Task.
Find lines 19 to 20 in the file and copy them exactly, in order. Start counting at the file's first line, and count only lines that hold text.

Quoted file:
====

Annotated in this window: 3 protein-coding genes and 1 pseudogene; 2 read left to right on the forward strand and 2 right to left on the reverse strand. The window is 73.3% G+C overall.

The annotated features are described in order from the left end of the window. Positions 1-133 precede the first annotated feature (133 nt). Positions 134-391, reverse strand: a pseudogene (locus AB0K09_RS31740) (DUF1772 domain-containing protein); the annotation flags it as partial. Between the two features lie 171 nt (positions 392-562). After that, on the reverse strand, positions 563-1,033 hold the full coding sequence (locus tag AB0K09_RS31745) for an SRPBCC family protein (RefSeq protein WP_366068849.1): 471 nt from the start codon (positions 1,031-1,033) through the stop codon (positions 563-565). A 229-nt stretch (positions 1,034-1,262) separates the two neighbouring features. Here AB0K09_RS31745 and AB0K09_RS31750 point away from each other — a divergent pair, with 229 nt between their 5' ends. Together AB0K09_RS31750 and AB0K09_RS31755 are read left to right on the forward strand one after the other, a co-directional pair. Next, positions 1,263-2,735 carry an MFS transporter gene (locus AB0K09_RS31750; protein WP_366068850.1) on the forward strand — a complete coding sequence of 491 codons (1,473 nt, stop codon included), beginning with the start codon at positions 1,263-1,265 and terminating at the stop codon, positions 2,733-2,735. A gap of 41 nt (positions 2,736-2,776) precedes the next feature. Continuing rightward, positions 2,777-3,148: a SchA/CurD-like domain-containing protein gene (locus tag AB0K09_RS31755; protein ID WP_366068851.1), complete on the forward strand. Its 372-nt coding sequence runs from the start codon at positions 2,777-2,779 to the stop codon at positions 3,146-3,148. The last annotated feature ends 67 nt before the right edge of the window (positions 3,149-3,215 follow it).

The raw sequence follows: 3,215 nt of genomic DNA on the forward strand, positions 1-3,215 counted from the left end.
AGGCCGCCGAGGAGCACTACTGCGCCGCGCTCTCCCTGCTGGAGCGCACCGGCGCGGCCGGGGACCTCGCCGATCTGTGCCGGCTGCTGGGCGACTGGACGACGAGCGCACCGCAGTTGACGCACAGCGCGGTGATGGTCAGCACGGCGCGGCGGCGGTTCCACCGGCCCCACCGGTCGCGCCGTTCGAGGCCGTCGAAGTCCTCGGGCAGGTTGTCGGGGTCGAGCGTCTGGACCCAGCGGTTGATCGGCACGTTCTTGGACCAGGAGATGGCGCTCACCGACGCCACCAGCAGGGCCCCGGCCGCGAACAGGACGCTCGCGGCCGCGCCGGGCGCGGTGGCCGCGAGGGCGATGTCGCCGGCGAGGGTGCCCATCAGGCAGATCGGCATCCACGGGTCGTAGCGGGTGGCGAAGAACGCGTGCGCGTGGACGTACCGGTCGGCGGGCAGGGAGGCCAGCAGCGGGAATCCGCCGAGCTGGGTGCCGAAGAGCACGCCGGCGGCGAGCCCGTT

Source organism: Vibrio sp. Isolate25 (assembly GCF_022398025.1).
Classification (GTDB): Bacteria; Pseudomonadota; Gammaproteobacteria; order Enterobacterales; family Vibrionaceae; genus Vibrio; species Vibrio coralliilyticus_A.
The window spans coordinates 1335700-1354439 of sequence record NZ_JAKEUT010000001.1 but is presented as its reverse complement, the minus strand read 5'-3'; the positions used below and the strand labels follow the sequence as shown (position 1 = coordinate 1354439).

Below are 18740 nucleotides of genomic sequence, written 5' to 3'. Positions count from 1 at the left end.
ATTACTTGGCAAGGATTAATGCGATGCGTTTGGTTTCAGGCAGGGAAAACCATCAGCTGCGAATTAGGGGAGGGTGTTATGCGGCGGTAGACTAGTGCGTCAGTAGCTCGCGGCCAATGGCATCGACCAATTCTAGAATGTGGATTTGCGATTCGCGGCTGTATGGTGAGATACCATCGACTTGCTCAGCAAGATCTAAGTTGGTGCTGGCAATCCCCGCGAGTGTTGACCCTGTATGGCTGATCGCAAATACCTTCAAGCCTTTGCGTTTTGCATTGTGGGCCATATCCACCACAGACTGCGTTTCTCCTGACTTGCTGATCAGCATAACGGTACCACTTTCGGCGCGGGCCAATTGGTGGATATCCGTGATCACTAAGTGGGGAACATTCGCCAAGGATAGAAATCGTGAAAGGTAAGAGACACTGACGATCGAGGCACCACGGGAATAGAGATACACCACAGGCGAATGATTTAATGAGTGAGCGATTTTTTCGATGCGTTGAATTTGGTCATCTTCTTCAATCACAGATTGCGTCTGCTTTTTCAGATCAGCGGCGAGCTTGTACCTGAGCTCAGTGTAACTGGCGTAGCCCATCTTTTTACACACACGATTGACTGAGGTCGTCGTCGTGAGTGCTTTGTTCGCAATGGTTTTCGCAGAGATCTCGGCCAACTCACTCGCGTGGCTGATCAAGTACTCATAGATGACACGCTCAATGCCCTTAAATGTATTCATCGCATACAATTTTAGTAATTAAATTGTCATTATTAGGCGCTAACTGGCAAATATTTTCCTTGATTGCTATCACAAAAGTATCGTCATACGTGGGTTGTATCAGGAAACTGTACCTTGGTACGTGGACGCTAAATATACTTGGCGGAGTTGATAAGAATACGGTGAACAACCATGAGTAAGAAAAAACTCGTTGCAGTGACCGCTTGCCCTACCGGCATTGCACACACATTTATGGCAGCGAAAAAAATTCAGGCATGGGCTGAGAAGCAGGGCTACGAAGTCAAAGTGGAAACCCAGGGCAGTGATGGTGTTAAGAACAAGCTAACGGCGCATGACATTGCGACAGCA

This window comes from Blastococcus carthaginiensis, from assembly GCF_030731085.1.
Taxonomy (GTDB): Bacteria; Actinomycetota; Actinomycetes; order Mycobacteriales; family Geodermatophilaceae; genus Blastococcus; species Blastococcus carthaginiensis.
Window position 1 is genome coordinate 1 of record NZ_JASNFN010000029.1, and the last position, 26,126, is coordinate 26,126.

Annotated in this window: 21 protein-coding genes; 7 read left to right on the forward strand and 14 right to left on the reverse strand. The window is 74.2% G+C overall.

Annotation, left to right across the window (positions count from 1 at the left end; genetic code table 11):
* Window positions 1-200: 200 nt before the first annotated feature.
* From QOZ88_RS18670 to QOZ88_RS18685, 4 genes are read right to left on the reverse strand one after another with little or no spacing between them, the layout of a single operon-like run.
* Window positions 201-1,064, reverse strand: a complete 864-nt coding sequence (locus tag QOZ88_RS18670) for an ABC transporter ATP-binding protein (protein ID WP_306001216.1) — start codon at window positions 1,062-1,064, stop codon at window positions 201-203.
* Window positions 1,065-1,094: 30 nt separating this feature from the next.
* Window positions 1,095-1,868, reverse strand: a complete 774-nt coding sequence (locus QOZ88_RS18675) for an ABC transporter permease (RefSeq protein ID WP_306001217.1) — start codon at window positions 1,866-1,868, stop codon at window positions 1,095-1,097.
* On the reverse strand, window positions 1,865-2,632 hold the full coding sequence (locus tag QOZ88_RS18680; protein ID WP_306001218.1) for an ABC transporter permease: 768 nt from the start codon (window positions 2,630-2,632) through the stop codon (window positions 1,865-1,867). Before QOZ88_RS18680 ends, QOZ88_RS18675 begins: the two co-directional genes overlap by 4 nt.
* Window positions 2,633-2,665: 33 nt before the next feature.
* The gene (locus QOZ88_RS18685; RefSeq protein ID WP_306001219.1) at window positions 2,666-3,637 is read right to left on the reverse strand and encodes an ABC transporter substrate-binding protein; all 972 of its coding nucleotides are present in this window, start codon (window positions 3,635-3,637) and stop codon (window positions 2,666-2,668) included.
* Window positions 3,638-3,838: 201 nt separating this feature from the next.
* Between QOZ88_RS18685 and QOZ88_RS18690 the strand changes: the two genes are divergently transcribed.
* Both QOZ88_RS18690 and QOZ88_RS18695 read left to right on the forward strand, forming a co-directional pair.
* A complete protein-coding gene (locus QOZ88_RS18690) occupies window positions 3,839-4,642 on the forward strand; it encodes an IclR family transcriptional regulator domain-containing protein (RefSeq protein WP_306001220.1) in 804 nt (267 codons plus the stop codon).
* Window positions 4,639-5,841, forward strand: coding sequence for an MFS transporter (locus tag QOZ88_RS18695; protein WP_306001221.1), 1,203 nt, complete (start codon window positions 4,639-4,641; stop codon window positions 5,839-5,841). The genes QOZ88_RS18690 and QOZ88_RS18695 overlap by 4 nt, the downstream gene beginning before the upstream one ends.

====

* Window positions 1,095-1,868, reverse strand: a complete 774-nt coding sequence (locus QOZ88_RS18675) for an ABC transporter permease (RefSeq protein ID WP_306001217.1) — start codon at window positions 1,866-1,868, stop codon at window positions 1,095-1,097.
* On the reverse strand, window positions 1,865-2,632 hold the full coding sequence (locus tag QOZ88_RS18680; protein ID WP_306001218.1) for an ABC transporter permease: 768 nt from the start codon (window positions 2,630-2,632) through the stop codon (window positions 1,865-1,867). Before QOZ88_RS18680 ends, QOZ88_RS18675 begins: the two co-directional genes overlap by 4 nt.